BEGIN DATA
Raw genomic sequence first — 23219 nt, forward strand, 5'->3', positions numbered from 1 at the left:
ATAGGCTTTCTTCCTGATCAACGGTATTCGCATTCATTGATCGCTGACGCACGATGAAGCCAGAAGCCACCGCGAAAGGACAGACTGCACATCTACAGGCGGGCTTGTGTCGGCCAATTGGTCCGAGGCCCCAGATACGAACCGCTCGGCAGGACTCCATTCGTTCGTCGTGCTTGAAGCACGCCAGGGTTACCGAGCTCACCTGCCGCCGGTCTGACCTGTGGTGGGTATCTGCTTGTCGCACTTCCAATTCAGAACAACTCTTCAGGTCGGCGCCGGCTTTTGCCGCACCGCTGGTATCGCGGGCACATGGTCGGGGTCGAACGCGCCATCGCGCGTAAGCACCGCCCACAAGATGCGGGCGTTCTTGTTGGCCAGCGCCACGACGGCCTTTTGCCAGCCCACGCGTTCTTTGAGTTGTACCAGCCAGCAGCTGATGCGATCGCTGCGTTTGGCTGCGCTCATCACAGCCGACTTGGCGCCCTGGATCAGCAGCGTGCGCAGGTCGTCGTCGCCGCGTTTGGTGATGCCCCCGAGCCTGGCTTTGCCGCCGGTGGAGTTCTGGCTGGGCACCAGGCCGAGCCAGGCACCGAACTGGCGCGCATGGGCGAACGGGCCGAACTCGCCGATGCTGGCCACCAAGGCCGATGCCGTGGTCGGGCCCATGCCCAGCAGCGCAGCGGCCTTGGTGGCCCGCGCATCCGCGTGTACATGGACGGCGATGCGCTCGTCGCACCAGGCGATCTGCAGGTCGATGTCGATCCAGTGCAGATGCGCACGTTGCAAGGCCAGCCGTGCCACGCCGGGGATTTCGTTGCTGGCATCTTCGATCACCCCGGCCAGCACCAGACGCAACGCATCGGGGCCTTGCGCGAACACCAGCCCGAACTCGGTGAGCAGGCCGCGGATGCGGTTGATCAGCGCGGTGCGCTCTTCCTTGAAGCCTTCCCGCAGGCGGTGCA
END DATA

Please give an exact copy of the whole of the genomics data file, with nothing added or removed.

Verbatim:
Raw genomic sequence first — 23219 nt, forward strand, 5'->3', positions numbered from 1 at the left:
ATAGGCTTTCTTCCTGATCAACGGTATTCGCATTCATTGATCGCTGACGCACGATGAAGCCAGAAGCCACCGCGAAAGGACAGACTGCACATCTACAGGCGGGCTTGTGTCGGCCAATTGGTCCGAGGCCCCAGATACGAACCGCTCGGCAGGACTCCATTCGTTCGTCGTGCTTGAAGCACGCCAGGGTTACCGAGCTCACCTGCCGCCGGTCTGACCTGTGGTGGGTATCTGCTTGTCGCACTTCCAATTCAGAACAACTCTTCAGGTCGGCGCCGGCTTTTGCCGCACCGCTGGTATCGCGGGCACATGGTCGGGGTCGAACGCGCCATCGCGCGTAAGCACCGCCCACAAGATGCGGGCGTTCTTGTTGGCCAGCGCCACGACGGCCTTTTGCCAGCCCACGCGTTCTTTGAGTTGTACCAGCCAGCAGCTGATGCGATCGCTGCGTTTGGCTGCGCTCATCACAGCCGACTTGGCGCCCTGGATCAGCAGCGTGCGCAGGTCGTCGTCGCCGCGTTTGGTGATGCCCCCGAGCCTGGCTTTGCCGCCGGTGGAGTTCTGGCTGGGCACCAGGCCGAGCCAGGCACCGAACTGGCGCGCATGGGCGAACGGGCCGAACTCGCCGATGCTGGCCACCAAGGCCGATGCCGTGGTCGGGCCCATGCCCAGCAGCGCAGCGGCCTTGGTGGCCCGCGCATCCGCGTGTACATGGACGGCGATGCGCTCGTCGCACCAGGCGATCTGCAGGTCGATGTCGATCCAGTGCAGATGCGCACGTTGCAAGGCCAGCCGTGCCACGCCGGGGATTTCGTTGCTGGCATCTTCGATCACCCCGGCCAGCACCAGACGCAACGCATCGGGGCCTTGCGCGAACACCAGCCCGAACTCGGTGAGCAGGCCGCGGATGCGGTTGATCAGCGCGGTGCGCTCTTCCTTGAAGCCTTCCCGCAGGCGGTGCA